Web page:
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Front Page » April 2, 2014 » Breaking News » Is expansion in the future for Goblin Valley?
Published 174 days ago

Is expansion in the future for Goblin Valley?


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Could Goblin Valley State Park be expanding? The very slightest glimmer of an idea is taking shape and parties involved are excited with the possibility. Fred Hayes the director for Utah State Parks and Tim Smith the southern regional director for state parks visited the Emery County Lands Council to discuss the idea with them.

If lands open up as a result of Rep. Rob Bishop's land bill, would there be lands that could be used to expand state parks was the question posed by the Governor's office to Hayes. They found the idea intriguing and started to look at the possibilities. One of the places considered was the expansion of Goblin Valley. The Temple Mountain area as well as Behind the Reef, Little Wild Horse Canyon, Ding and Dang Canyons all receive a lot of use. What if the state parks could enhance this area for visitors and create more opportunities for tourists.

Mainly facilities that would include increased restrooms in the area and picnic tables and an increased park like atmosphere. More signage and visitor information could also be provided. Hayes was quick to point out the discussion to extend Goblin Valley into the Swell is in its beginning phase. It's not known how the plan would look. Smith said plans would remain consistent with the county plan. "Goblin Valley is a profitable park. During the season, four people live at Goblin Valley. They are involved in a lot of searches and quick recoveries." Goblin Valley personnel are also quick to report road conditions and if work is needed on a particular stretch of road.

Any extension of Goblin Valley would add a measure of protection for those areas as well as increased staff presence. Staff would be concerned with ATV education as well as sanitary facilities and making sure camping took place in designated areas. Proceeds from state parks go back into those parks.

Beautiful landscapes draw people to the area and increased amenities would make their stay more enjoyable. Smith said an expanded park is also an economic opportunity because the state park pays Emery County sales tax and transient room tax. More employees would also be added which brings more economic opportunity. The question was asked if grazing could continue in that area. Hayes said there is grazing in many of the state parks. They expect grazing would continue with BLM supervision.

Much of the expansion area is within a Wilderness Study Area at the current time and on SITLA ground. One question was asked if this expansion would limit development of natural resources in the area. Geary said those opportunities are limited because its a WSA anyway.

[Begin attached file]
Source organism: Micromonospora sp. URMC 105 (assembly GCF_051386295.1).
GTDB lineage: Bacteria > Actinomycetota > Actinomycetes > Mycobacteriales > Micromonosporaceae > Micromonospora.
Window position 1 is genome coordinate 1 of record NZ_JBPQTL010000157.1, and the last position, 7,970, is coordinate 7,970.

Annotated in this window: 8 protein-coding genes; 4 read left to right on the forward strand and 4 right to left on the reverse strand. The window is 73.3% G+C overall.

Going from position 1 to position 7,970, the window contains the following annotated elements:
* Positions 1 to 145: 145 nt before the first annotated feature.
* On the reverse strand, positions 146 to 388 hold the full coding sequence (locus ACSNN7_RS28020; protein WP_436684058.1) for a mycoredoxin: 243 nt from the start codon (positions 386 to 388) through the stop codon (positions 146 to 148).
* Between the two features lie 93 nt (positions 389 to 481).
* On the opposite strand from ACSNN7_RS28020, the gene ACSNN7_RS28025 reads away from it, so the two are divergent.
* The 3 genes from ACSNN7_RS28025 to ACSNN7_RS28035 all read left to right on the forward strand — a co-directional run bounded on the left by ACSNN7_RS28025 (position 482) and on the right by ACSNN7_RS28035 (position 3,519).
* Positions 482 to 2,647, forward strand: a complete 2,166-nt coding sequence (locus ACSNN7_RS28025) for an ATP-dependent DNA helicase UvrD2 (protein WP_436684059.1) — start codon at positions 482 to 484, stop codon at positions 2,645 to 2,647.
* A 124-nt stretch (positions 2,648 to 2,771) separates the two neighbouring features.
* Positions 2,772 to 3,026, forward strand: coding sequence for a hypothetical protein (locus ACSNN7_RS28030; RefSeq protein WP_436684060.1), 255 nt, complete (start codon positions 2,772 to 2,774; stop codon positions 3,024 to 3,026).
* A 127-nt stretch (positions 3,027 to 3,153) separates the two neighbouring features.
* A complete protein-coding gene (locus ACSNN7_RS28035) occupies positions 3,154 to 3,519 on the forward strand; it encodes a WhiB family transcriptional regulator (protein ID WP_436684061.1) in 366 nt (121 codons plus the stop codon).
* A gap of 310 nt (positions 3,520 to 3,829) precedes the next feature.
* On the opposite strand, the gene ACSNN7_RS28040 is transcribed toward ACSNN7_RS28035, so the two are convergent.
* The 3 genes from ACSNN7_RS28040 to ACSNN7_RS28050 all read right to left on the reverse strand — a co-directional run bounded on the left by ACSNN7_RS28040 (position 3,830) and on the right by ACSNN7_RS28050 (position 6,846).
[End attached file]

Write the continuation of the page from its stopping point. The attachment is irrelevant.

Smith said at Dead Horse State Park there is drilling up to its borders and directional drilling hasn't affected visitors to the park.

Hayes said multiple use has always been a goal of state parks.

Ray Petersen said when the public lands council held scoping meetings, a major consensus was protect resource uses. "That's what we ask of you. Be consistent. We don't want to eliminate one resource use for another," said Petersen.

Hayes said they plan to do things right and will involve Emery County each step of the way. Hayes said there was a bill which created the Utah Wilderness Act which can designate lands under the state. He doesn't know much about it or how it will play out. Smith said the majority of these lands would be difficult to develop. But, if any wilderness is designated the existing travel routes would go away. Hayes said the proposal when developed will go through a public process with everyone notified so they can take part. There would be a public comment period. The size of the expansion hasn't been determined yet.

Smith said the area would have to be manageable. The area is currently SITLA land and Smith said there have been partnerships with SITLA in places like Sand Flat in Grand County which contains slick rock trails. SITLA receives a percentage and maybe a partnership of this kind could be worked out.

Mike McCandless, Emery County Economic Development Director wasn't present at the public lands meeting, but commented about the project to the Emery County Travel Bureau. He said he thought it was a brilliant idea and would bring more resources to that area. It also could have an effect on HB-148 which proposes to take back land in Utah from the federal government. If the state can succeed on a smaller scale to manage that land, then from that perspective it could very useful.

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